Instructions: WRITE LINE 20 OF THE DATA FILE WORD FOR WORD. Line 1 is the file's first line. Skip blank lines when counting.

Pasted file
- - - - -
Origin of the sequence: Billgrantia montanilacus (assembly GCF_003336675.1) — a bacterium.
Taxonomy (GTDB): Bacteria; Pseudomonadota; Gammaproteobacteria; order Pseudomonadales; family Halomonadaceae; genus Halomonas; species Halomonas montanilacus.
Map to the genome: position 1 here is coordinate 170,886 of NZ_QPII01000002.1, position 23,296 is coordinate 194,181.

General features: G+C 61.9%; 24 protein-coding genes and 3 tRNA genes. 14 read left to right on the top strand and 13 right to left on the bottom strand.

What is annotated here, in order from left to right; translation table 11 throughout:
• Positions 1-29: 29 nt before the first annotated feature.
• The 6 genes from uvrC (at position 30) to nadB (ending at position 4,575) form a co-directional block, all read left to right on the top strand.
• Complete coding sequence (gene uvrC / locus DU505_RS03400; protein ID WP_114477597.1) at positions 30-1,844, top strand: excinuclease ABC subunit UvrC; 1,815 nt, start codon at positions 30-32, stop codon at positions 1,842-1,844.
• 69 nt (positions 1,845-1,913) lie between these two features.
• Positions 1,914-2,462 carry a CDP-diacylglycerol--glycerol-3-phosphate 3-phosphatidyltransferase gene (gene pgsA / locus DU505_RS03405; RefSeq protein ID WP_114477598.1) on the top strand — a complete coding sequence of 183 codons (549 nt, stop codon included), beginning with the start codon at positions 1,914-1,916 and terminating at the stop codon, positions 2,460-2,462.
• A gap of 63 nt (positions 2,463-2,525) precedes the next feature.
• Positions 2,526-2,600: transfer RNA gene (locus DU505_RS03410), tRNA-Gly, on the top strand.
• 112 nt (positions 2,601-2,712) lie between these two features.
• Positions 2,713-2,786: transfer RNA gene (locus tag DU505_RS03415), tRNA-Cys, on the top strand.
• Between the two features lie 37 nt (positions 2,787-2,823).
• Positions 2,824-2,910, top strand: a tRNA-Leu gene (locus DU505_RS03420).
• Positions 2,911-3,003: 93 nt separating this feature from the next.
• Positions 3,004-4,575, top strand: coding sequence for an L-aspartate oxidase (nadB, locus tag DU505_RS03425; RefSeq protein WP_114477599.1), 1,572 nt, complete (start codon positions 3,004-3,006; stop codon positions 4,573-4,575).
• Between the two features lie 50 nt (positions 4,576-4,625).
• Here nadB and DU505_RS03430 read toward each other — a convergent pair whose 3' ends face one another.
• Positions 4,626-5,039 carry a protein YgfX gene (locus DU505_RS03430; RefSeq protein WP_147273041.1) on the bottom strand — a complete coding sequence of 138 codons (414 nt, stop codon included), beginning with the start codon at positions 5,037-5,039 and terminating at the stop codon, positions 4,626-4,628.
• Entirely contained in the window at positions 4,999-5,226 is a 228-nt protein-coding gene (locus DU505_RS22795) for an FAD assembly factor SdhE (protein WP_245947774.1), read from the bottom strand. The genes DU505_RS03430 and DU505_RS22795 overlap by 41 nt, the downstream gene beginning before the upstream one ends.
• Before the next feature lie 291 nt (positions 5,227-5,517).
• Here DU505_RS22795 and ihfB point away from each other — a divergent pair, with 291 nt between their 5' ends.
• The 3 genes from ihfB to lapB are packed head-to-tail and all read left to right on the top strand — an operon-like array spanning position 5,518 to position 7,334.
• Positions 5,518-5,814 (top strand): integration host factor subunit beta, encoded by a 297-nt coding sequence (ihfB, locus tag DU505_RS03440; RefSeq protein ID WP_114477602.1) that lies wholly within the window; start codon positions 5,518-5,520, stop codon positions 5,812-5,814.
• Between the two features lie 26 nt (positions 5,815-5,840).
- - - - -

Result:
• Here nadB and DU505_RS03430 read toward each other — a convergent pair whose 3' ends face one another.